I’ve decided to make it a point to celebrate my birthdays in beautiful places. Thankfully, my birthday falls on Labor Day weekend, and small excursions are a little more feasible. Last year I woke up in the Redwood Forest, this year I made my first trip to Glacier National Park. I had heard that it is one of the most beautiful of the U.S. National Parks, and the proximity allowed. As I enjoy being a tumbleweed, I didn’t really read up on the park beforehand, and I let the wind take me where it may.
This doesn’t always pan out well when it comes to camping. When I arrived at the east entrance to the park, I asked advice on where to camp and what was available, and I was directed to Rising Sun campground. Located across the street from St. Mary Lake, it is a great location to hop on one of the shuttle busses and traverse the Going-to-the-Sun-Road. Though when it comes to seclusion, well, it is easy to become friends with your neighbors. With my park map in hand, thanks to the east entrance guide, I noted that there were only four sites left at Rising Sun and the next “possibly available” site at a different campground was somewhere over the mountains. All-in-all, it was a decent campground with modern restrooms, I had a great view of a mountain, and it put me in a great spot to hop on a bus and find a good trail somewhere in the park. I staked my claim, pitched my tent and prepared for hiking.
Having since toured a few of the other campgrounds, I would recommend Sprague Creek, Apgar, or Fish Creek. Perched a little closer to the West Entrance, these three are more wooded, closer to water, and feel less like campers camping on top of other campers.
I stumbled upon the Highline Trail almost by accident. Again, I’m like a tumbleweed in that I don’t always plan hikes, but I’ll ask rangers, camp hosts, and other park employees their advice on which trail to follow. Usually, I am pleasantly surprised. It seemed on this go-around, all three people I asked had an idea of where I should go, but really couldn’t provide me with a precise map or direction. This is not to say that all GNP employees are like this… I chalk it up to asking the wrong people. I stood at the bus stop at Logan’s Pass, looking confusedly at a vague map until I noticed a few people making their way across the street, and it stoked my curiosity. I followed.
My first impression of the Highline Trail was that it is most certainly not for everyone. I kept thinking how much my sister would have hated it. The trail etches the curvature of the mountains. The vast majority is a small footpath between a steep hill leading up to the clouds and an even steeper drop-off, hundreds of feet above the Going-to-the-Sun road and even farther from the base of the mountain. The beginning, however, is the most treacherous, walking on the edge of a cliff alongside a ninety-degree rock wall. The park has attached ropes to the rock wall, making it easier for those experiencing a bit of vertigo to grab a hold of something.
Don’t worry, though, this portion is just over a quarter of a mile in length. After that, the trail weaves along the mountainside, still between two steep inclines on the slopes of the Garden Wall, but not as severe.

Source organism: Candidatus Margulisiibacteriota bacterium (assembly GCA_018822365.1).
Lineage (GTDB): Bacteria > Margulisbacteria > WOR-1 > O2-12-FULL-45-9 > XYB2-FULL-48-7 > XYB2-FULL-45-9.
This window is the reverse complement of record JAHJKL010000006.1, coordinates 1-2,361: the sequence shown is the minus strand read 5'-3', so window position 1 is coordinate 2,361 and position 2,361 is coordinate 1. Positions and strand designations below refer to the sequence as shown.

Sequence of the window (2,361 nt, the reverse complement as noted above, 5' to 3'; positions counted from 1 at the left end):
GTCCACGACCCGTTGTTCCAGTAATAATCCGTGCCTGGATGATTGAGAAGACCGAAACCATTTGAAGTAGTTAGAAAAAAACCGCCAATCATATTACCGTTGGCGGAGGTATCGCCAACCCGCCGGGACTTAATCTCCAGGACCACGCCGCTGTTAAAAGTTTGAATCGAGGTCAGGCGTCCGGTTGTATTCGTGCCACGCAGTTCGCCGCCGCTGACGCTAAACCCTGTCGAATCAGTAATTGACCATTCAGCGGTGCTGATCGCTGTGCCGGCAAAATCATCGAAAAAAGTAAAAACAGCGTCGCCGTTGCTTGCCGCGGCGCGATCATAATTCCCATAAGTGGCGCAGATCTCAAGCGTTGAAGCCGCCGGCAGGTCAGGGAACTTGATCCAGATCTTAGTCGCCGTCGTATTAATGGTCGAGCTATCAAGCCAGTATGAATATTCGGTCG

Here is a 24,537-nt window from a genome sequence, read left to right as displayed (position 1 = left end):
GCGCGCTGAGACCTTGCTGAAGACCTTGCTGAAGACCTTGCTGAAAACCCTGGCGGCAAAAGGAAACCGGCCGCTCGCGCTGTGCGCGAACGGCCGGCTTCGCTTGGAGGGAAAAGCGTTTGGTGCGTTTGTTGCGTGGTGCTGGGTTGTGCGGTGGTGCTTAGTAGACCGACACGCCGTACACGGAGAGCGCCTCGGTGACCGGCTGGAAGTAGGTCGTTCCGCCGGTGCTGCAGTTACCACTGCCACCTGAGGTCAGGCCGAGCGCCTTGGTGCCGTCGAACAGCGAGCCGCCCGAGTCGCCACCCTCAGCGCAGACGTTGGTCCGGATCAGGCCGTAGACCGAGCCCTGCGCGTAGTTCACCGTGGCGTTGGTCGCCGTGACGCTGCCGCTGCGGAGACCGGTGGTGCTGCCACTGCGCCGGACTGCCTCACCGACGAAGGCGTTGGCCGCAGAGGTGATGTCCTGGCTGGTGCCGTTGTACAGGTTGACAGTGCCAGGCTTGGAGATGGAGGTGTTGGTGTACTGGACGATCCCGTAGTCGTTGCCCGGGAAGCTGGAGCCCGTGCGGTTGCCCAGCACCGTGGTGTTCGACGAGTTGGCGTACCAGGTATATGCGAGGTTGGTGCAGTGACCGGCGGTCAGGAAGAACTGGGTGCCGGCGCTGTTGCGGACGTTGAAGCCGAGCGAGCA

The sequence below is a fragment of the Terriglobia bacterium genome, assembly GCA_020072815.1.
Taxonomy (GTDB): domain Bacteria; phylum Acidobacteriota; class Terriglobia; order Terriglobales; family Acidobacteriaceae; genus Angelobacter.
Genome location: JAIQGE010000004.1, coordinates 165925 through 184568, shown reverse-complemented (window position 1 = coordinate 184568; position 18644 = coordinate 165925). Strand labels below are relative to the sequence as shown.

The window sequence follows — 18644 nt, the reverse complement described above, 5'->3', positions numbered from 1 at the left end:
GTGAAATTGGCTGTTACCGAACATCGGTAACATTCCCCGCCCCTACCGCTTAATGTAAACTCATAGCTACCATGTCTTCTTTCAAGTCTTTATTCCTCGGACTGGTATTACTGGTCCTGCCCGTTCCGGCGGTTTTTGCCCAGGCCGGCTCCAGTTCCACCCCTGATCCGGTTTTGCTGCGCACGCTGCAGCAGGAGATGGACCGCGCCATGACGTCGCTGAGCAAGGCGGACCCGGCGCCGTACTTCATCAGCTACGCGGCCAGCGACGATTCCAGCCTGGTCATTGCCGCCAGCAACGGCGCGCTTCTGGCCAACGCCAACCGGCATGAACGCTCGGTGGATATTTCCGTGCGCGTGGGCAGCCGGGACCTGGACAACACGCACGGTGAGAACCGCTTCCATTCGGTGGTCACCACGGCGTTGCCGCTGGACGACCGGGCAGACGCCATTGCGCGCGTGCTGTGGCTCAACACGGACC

The views are what make this hike one of my all-time favorites. Around every curve, more panoramas! I found myself stopping frequently just to breathe deep and really embrace where I was: in the midst of beautiful, incredible nature. This, old, perfect, natural landscape is real. You can touch it. You can breathe it in. These eternal mountains just can’t be ignored.
Another thing I love about this trail is that though the majority of it is completely exposed to the elements, there are a few tree-surrounded areas that offer just a bit of shade on a hot day.
In addition, there a few portions that take hikers right through water, though nothing too extreme on a nice day–just a trickle.
At just under four miles, the trail drives up one large switchback towards Haystack Pass. If you are unable to do the entire 11 miles of the trail, this is a great place to stop, take a breather and turn back around. If you can finish the 11 miles, the west trailhead doubles as a bus stop and weary hikers can take a ride back to Logan’s Pass.
I continued about a mile past Haystack until inclement weather evaded and I made the choice to turn around. Why go so far and not finish the trail? I stumbled onto this trail, and though I had an idea of where it ended, at the time I was unsure of how far I had gone and how much trail lay ahead of me before finding shelter. As a solo-hiker, I went with my instincts and turned around with the rain. When I make it back to Glacier in the future–and you can bet that I will–finishing this trail is my number one mission. For now I will just dream about it.
Even if this trail isn’t your kind of thing, if you are a nature junkie (as I would assume you are, since you’re reading Tripleblaze), Glacier National Park will not disappoint. Out of all the National Parks I’ve visited, it ranks as number two, second only to Redwood because, well, I just love trees. In GNP, Glaciers sparkle amidst mountain peaks, the lakes are large and deep, and the fresh air is the sweetest I have encountered in my 29 years of life. I fell in love with this place. Go there. I bet you will fall, too.